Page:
Excerpt: The Fibonacci patio, designed by Marco Maio Architects, is surrounded by indirect lighting facing stone walls. The patio is split into two different functional levels, the lower one intended for necessary connections and the higher one as the wine testing area centralised by a rounded table, which serves as the main space of gathering and socialisation. The overall intervention was driven by discovering and preserving the existing elements found on site.
[Text as submitted by architect] On a rocky slope above the Vltava River, the classicist château Jabloňka stretches over Prague. Under the château, terraced vineyards with picturesque views of the metropolis form the dominant feature of the northern part of the city.
Prague was once called the “city of wine” when the Vltava river basin was still planted with long belts of vineyards in the golden ages of the reign of Charles IV. Černý Kopec Hill (nowadays Jabloňka) was no exception. After the influence of the Thirty Years’ War the Prague vineyards lay fallow and deserted. As a result, Černý Kopec was covered with apple trees, from which the name Jabloňka comes. In the 18th century, a château in classicist style was built on top of the Jabloňka hill, which offered spectacular views of the Vltava River. Classicism in its aesthetic attitude depended on principles based on Classical antiquity. Its emphasis on form, simplicity, proportion and perfection awakened a romanticised memory of the Mediterranean cultures of ancient Greece and Rome.
During the centuries to come, the area under Jabloňka changed radically. In 1830 the Northern Railway was introduced, which led to a drastic expansion of the city. The once romantic views of vineyards disappeared and were slowly replaced by views of the growing metropolis. In the late 2000s, the area saw another radical modification – the construction of tunnel complex Blanka which ironically worsened traffic congestion, noise and CO2 pollution in the Troja area.
Once romantic and beautiful château became in the middle of the noisy roads and rapid changes. At about the same time, Jabloňka became privately owned. Curious of its past, the owners decided to continue the historical legacy of the place and restored its vineyards on the adjacent land. In 2013 planted the first seedlings of the Jabloňka wine, offering only 3 varieties in limited editions, namely Ryýnský Ryzlink, Ryýnský Ryzlink Červený, Tramín Červený. While clearing the old garden, the stone terraces were discovered, which dictated the establishment of a wine tasting patio.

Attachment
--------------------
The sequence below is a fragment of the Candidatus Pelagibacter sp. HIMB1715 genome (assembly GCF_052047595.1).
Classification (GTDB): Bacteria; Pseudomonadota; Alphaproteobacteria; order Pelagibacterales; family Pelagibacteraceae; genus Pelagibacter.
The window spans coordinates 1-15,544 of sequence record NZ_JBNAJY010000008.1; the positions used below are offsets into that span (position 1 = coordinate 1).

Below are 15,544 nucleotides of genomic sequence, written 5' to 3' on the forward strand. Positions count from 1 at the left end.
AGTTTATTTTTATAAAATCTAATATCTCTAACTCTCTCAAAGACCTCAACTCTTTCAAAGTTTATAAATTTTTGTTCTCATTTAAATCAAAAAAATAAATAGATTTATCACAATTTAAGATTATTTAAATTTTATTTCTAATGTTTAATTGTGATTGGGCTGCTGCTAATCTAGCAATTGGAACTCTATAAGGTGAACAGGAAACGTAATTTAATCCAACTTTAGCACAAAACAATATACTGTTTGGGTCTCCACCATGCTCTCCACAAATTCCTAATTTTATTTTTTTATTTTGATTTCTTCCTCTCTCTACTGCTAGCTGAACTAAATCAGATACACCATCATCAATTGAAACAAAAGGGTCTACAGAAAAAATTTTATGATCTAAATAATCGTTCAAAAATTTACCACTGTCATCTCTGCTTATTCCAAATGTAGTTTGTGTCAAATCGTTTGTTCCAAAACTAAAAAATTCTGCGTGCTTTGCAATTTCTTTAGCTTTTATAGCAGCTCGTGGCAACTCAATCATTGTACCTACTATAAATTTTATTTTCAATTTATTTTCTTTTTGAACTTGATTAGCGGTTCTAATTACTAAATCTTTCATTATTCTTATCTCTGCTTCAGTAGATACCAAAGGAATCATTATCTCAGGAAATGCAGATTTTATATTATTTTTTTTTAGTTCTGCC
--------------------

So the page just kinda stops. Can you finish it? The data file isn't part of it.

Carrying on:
Guided by history the goal was to bring back the romantic antiquity of the vineyard gardens. Driven by their southern European roots, the architects proposed the creation of an idyllic patio, which would allow its users to lose their relationship with the bohemian capital city.
Forgotten in the terraced vineyard, a stone ruin with a curved space was discovered. Since the ruin was subtly integrated with the landscape, it became the basis of the intervention. The genius loci suggested the Fibonacci Spiral movement which was perfectly aligned with the existing ruin. By enhancing the walls of the spiral, a unique oasis of silence was outlined, as an answer to the problems of noise pollution. A simple space close to the city creates an ambiance that directs its users’ focus back to the château and the slope of the rows of the vineyard.
The overall intervention was driven by discovering and preserving the existing elements found on site. By framing one of them – an old oak tree with a door, a dominant feature of symbolism was established. While the doors are closed, his attention stays focused on the vineyards without the preeminent view of the city. On the other hand, by opening the window, the relationship with the city is established and induces the future expansion of the vineyard. By mirroring the door feature on its axis, another corten door was created. The latter niche serves as a small wine cellar, opening for storing and serving the wine.
The Fibonacci patio is surrounded by indirect lighting facing the new stone walls, additionally has split into two different functional levels, the lower one intended for necessary connections and the higher one as the wine tasting area centralised by a rounded table, which serves as the main space of gathering and socialisation.